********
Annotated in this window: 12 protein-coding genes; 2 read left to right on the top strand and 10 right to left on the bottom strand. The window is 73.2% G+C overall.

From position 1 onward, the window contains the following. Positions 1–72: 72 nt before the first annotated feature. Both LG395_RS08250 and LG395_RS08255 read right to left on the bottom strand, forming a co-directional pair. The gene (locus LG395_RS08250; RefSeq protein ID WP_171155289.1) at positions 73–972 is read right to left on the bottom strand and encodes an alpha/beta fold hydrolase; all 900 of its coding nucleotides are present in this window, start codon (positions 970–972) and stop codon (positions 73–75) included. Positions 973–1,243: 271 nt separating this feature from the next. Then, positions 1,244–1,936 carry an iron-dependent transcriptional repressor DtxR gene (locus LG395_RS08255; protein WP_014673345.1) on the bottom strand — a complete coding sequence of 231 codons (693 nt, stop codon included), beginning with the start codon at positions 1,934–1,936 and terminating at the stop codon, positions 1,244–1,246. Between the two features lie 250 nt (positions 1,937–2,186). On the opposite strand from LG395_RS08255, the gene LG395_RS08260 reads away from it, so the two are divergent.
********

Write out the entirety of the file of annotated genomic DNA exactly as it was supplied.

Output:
Annotated in this window: 12 protein-coding genes; 2 read left to right on the top strand and 10 right to left on the bottom strand. The window is 73.2% G+C overall.

From position 1 onward, the window contains the following. Positions 1–72: 72 nt before the first annotated feature. Both LG395_RS08250 and LG395_RS08255 read right to left on the bottom strand, forming a co-directional pair. The gene (locus LG395_RS08250; RefSeq protein ID WP_171155289.1) at positions 73–972 is read right to left on the bottom strand and encodes an alpha/beta fold hydrolase; all 900 of its coding nucleotides are present in this window, start codon (positions 970–972) and stop codon (positions 73–75) included. Positions 973–1,243: 271 nt separating this feature from the next. Then, positions 1,244–1,936 carry an iron-dependent transcriptional repressor DtxR gene (locus LG395_RS08255; protein WP_014673345.1) on the bottom strand — a complete coding sequence of 231 codons (693 nt, stop codon included), beginning with the start codon at positions 1,934–1,936 and terminating at the stop codon, positions 1,244–1,246. Between the two features lie 250 nt (positions 1,937–2,186). On the opposite strand from LG395_RS08255, the gene LG395_RS08260 reads away from it, so the two are divergent.